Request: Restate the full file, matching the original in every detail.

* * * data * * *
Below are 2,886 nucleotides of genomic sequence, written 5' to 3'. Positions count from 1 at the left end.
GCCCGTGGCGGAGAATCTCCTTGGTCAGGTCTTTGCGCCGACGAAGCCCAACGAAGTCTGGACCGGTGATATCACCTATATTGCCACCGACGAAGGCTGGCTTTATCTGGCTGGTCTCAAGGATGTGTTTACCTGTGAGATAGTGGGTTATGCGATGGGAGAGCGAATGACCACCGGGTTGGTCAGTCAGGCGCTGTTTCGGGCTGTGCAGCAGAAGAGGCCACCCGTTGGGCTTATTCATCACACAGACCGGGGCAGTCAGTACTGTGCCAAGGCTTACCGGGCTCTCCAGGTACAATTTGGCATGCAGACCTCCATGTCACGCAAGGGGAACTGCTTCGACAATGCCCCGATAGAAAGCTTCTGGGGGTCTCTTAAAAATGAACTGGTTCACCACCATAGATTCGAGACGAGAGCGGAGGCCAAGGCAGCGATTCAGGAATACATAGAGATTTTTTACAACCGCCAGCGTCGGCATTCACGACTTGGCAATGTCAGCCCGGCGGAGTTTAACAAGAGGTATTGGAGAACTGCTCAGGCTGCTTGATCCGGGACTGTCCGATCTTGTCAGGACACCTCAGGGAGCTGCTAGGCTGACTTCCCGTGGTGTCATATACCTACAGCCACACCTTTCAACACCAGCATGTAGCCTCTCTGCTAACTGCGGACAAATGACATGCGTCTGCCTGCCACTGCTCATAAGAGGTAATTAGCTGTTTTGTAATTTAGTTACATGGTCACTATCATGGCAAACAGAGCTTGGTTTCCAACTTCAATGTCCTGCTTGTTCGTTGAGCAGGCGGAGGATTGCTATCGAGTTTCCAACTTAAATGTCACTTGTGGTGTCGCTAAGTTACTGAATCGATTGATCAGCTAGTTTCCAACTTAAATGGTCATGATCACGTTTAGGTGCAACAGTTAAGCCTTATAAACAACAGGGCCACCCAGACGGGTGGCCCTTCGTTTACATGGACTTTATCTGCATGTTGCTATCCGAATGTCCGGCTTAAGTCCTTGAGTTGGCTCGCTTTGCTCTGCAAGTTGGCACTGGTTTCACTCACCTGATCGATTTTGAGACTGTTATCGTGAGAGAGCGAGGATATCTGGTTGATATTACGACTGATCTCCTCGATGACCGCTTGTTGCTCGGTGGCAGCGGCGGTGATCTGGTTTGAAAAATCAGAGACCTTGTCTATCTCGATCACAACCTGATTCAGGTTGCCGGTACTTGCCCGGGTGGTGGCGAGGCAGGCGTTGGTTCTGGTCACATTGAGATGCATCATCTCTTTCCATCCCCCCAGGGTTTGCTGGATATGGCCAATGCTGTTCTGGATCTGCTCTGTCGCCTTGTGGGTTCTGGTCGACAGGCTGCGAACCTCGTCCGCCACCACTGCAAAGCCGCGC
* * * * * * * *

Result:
Below are 2,886 nucleotides of genomic sequence, written 5' to 3'. Positions count from 1 at the left end.
GCCCGTGGCGGAGAATCTCCTTGGTCAGGTCTTTGCGCCGACGAAGCCCAACGAAGTCTGGACCGGTGATATCACCTATATTGCCACCGACGAAGGCTGGCTTTATCTGGCTGGTCTCAAGGATGTGTTTACCTGTGAGATAGTGGGTTATGCGATGGGAGAGCGAATGACCACCGGGTTGGTCAGTCAGGCGCTGTTTCGGGCTGTGCAGCAGAAGAGGCCACCCGTTGGGCTTATTCATCACACAGACCGGGGCAGTCAGTACTGTGCCAAGGCTTACCGGGCTCTCCAGGTACAATTTGGCATGCAGACCTCCATGTCACGCAAGGGGAACTGCTTCGACAATGCCCCGATAGAAAGCTTCTGGGGGTCTCTTAAAAATGAACTGGTTCACCACCATAGATTCGAGACGAGAGCGGAGGCCAAGGCAGCGATTCAGGAATACATAGAGATTTTTTACAACCGCCAGCGTCGGCATTCACGACTTGGCAATGTCAGCCCGGCGGAGTTTAACAAGAGGTATTGGAGAACTGCTCAGGCTGCTTGATCCGGGACTGTCCGATCTTGTCAGGACACCTCAGGGAGCTGCTAGGCTGACTTCCCGTGGTGTCATATACCTACAGCCACACCTTTCAACACCAGCATGTAGCCTCTCTGCTAACTGCGGACAAATGACATGCGTCTGCCTGCCACTGCTCATAAGAGGTAATTAGCTGTTTTGTAATTTAGTTACATGGTCACTATCATGGCAAACAGAGCTTGGTTTCCAACTTCAATGTCCTGCTTGTTCGTTGAGCAGGCGGAGGATTGCTATCGAGTTTCCAACTTAAATGTCACTTGTGGTGTCGCTAAGTTACTGAATCGATTGATCAGCTAGTTTCCAACTTAAATGGTCATGATCACGTTTAGGTGCAACAGTTAAGCCTTATAAACAACAGGGCCACCCAGACGGGTGGCCCTTCGTTTACATGGACTTTATCTGCATGTTGCTATCCGAATGTCCGGCTTAAGTCCTTGAGTTGGCTCGCTTTGCTCTGCAAGTTGGCACTGGTTTCACTCACCTGATCGATTTTGAGACTGTTATCGTGAGAGAGCGAGGATATCTGGTTGATATTACGACTGATCTCCTCGATGACCGCTTGTTGCTCGGTGGCAGCGGCGGTGATCTGGTTTGAAAAATCAGAGACCTTGTCTATCTCGATCACAACCTGATTCAGGTTGCCGGTACTTGCCCGGGTGGTGGCGAGGCAGGCGTTGGTTCTGGTCACATTGAGATGCATCATCTCTTTCCATCCCCCCAGGGTTTGCTGGATATGGCCAATGCTGTTCTGGATCTGCTCTGTCGCCTTGTGGGTTCTGGTCGACAGGCTGCGAACCTCGTCCGCCACCACTGCAAAGCCGCGC